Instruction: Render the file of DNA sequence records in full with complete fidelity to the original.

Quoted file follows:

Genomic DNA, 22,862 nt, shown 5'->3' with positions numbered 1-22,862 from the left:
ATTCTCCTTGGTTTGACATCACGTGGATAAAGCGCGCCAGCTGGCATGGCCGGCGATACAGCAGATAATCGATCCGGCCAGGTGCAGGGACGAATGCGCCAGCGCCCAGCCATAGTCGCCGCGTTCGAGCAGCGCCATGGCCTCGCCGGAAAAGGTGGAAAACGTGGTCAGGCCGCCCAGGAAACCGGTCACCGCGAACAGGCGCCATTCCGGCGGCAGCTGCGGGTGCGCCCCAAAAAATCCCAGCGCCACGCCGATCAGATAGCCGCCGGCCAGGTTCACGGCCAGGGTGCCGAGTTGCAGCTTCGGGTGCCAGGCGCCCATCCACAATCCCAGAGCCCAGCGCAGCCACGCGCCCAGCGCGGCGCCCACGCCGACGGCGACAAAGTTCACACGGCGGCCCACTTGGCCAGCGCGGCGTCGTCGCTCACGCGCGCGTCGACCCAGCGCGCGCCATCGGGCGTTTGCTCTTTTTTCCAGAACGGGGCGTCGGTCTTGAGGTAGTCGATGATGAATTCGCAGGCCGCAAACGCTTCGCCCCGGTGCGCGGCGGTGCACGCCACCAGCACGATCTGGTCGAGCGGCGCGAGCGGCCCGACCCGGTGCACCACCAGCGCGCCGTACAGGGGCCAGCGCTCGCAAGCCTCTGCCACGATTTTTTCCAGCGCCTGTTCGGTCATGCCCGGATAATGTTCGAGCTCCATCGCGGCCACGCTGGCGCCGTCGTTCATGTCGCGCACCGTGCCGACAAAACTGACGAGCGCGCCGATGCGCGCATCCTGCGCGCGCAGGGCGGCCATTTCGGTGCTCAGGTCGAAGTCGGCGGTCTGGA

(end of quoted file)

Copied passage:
Genomic DNA, 22,862 nt, shown 5'->3' with positions numbered 1-22,862 from the left:
ATTCTCCTTGGTTTGACATCACGTGGATAAAGCGCGCCAGCTGGCATGGCCGGCGATACAGCAGATAATCGATCCGGCCAGGTGCAGGGACGAATGCGCCAGCGCCCAGCCATAGTCGCCGCGTTCGAGCAGCGCCATGGCCTCGCCGGAAAAGGTGGAAAACGTGGTCAGGCCGCCCAGGAAACCGGTCACCGCGAACAGGCGCCATTCCGGCGGCAGCTGCGGGTGCGCCCCAAAAAATCCCAGCGCCACGCCGATCAGATAGCCGCCGGCCAGGTTCACGGCCAGGGTGCCGAGTTGCAGCTTCGGGTGCCAGGCGCCCATCCACAATCCCAGAGCCCAGCGCAGCCACGCGCCCAGCGCGGCGCCCACGCCGACGGCGACAAAGTTCACACGGCGGCCCACTTGGCCAGCGCGGCGTCGTCGCTCACGCGCGCGTCGACCCAGCGCGCGCCATCGGGCGTTTGCTCTTTTTTCCAGAACGGGGCGTCGGTCTTGAGGTAGTCGATGATGAATTCGCAGGCCGCAAACGCTTCGCCCCGGTGCGCGGCGGTGCACGCCACCAGCACGATCTGGTCGAGCGGCGCGAGCGGCCCGACCCGGTGCACCACCAGCGCGCCGTACAGGGGCCAGCGCTCGCAAGCCTCTGCCACGATTTTTTCCAGCGCCTGTTCGGTCATGCCCGGATAATGTTCGAGCTCCATCGCGGCCACGCTGGCGCCGTCGTTCATGTCGCGCACCGTGCCGACAAAACTGACGAGCGCGCCGATGCGCGCATCCTGCGCGCGCAGGGCGGCCATTTCGGTGCTCAGGTCGAAGTCGGCGGTCTGGA